The heterodox movement known as Lollardy produced a great many writings in Latin and English. To group these writings together as a “literature” or literary tradition is a retrospective formation, although as we will see, a valid one. But those who wrote the texts would not have seen their writings as contributing to a “literary” culture in any formal sense, even though at times they appropriated certain standard literary forms or traditions to their own purposes. These writings do not fall easily into aesthetic categories of the “literary,” in the sense of observing literary modes (drama, poetry, forms of fictive narrative) or genres (romance, epic, history, lyric), although there are many examples among them of rhetorical genres such as sermons, polemic, and personal testimonies. Lollard writings productively test the limits of what might commonly be understood as the “literary,” because they constitute a textual culture embedded in political, religious, and even intellectual argument. To the extent that Lollard writings reflect upon their own literary forms or formation, it is in the interests of vernacular literacy itself: Lollard writings in English often present an acute self-consciousness about transferring a technology of critical literacy to a vernacular audience imagined as participating in a continuing process of textual interpretation and correction.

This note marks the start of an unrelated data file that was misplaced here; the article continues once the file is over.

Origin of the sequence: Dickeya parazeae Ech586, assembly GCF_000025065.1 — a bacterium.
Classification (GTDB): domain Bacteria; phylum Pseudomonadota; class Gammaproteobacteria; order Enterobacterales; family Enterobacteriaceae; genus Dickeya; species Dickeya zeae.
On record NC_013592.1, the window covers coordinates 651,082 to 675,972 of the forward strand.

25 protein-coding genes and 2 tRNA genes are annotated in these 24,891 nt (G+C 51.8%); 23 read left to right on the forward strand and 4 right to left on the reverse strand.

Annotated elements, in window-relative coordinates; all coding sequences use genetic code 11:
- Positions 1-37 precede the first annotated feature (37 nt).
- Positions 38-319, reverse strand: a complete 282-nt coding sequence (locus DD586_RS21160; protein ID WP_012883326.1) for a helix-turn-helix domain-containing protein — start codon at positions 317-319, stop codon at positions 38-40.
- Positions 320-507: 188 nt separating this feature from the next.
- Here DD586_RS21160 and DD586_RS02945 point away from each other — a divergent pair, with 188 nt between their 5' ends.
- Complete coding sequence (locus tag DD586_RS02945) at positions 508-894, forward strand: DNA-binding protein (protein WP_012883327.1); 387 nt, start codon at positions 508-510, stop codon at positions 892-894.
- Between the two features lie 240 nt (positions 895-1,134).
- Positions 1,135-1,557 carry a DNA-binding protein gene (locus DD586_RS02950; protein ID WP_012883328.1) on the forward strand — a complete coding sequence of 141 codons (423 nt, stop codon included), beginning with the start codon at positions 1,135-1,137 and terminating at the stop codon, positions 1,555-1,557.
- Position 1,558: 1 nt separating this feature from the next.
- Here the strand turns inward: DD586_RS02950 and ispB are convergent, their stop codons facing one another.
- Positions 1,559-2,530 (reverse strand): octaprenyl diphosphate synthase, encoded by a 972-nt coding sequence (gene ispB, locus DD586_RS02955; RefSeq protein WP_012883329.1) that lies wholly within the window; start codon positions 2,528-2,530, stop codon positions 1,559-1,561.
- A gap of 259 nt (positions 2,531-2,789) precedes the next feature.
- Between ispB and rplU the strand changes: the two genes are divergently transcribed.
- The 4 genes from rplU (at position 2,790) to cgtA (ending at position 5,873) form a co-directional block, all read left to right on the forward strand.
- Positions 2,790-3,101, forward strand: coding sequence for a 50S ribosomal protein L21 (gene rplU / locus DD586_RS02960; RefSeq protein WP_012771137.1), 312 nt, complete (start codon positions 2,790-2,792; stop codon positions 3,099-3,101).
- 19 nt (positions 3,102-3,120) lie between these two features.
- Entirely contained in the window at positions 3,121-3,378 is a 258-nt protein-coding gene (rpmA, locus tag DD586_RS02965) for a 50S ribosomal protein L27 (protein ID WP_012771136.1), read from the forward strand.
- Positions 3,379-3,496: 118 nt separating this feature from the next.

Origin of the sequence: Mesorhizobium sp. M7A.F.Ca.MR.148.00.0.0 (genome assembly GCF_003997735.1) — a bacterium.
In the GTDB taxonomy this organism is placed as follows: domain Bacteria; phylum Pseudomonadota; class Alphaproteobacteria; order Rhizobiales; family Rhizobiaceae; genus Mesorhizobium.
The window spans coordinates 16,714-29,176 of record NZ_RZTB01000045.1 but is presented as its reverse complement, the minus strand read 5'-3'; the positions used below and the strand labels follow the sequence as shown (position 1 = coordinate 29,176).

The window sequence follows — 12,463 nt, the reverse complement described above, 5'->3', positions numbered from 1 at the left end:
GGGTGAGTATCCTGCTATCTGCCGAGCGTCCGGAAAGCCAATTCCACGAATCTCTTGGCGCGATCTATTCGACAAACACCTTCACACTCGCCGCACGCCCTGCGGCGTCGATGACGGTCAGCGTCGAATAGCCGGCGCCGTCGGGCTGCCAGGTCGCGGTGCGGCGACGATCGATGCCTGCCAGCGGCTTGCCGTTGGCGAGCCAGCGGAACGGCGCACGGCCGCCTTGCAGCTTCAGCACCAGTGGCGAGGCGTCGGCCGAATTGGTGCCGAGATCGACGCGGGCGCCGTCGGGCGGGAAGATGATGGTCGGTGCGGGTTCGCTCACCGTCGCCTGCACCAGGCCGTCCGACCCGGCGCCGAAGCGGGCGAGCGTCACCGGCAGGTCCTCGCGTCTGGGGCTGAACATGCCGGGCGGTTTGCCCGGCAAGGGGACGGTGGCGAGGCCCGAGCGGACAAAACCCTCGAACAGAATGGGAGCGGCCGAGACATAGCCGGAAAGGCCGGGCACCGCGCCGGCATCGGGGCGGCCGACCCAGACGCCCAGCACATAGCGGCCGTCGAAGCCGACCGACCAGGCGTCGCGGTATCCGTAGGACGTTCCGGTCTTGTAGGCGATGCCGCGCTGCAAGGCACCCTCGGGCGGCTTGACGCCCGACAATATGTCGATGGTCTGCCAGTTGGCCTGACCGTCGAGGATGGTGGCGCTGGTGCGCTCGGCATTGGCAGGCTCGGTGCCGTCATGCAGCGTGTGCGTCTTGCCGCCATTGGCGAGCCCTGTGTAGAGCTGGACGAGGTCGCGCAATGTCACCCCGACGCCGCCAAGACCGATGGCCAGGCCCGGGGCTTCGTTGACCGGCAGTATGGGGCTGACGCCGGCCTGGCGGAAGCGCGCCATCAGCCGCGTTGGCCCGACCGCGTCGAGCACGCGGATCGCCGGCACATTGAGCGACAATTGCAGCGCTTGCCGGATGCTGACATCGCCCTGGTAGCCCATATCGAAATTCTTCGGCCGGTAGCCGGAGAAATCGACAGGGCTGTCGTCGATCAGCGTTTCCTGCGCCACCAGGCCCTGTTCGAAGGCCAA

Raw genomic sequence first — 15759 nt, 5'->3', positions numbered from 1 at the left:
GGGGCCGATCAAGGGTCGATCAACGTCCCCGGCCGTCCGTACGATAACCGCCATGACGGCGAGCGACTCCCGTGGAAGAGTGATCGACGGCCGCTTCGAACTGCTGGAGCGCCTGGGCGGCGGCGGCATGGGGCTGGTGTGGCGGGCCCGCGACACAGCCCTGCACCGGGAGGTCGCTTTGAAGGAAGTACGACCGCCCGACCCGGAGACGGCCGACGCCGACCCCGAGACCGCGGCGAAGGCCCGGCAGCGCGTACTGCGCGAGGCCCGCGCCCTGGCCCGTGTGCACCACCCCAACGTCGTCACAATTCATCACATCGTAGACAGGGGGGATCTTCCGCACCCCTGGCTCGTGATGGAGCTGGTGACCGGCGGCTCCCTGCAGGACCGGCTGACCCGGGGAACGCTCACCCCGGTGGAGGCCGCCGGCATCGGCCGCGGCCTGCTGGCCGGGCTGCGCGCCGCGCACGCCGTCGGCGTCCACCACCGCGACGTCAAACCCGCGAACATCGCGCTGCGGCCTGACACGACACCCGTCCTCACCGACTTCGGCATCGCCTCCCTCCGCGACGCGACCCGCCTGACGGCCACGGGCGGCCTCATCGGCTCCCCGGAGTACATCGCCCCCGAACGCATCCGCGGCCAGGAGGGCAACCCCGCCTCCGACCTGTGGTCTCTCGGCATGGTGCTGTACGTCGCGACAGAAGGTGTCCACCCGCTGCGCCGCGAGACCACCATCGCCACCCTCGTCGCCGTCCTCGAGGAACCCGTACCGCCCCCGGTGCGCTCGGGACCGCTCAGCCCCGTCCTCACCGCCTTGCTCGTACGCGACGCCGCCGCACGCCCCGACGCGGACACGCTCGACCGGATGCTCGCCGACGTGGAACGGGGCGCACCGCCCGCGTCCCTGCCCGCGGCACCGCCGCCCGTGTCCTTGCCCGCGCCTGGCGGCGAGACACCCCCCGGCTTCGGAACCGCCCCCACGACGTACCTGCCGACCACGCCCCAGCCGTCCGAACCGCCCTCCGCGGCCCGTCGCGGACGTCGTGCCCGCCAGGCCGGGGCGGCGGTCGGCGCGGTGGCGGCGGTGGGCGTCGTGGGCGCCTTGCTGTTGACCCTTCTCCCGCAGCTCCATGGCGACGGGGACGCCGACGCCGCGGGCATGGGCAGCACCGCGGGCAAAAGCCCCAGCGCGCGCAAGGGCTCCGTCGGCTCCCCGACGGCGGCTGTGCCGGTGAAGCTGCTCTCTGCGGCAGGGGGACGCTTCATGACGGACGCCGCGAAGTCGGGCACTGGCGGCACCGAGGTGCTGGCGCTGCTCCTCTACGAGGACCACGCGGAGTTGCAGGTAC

Lollard writing presents a particular set of themes that, when taken together, express dissent from orthodox religious teachings and practices. Dissent in itself is not a literary genre or form or theme: it is a posture in relation to a certain historical occasion or condition. We find many different historical developments that produced oppositional writing: among these are the rebel letters of the 1381 Peasants’ Uprising; bills, libels, and similar public documents associated with moments of acute unrest, such as Cade’s Rebellion of 1450; and more persistently, a long tradition of social satire and complaint against corruption of the clergy, which might have been acidic in its attack but was not necessarily suppressed.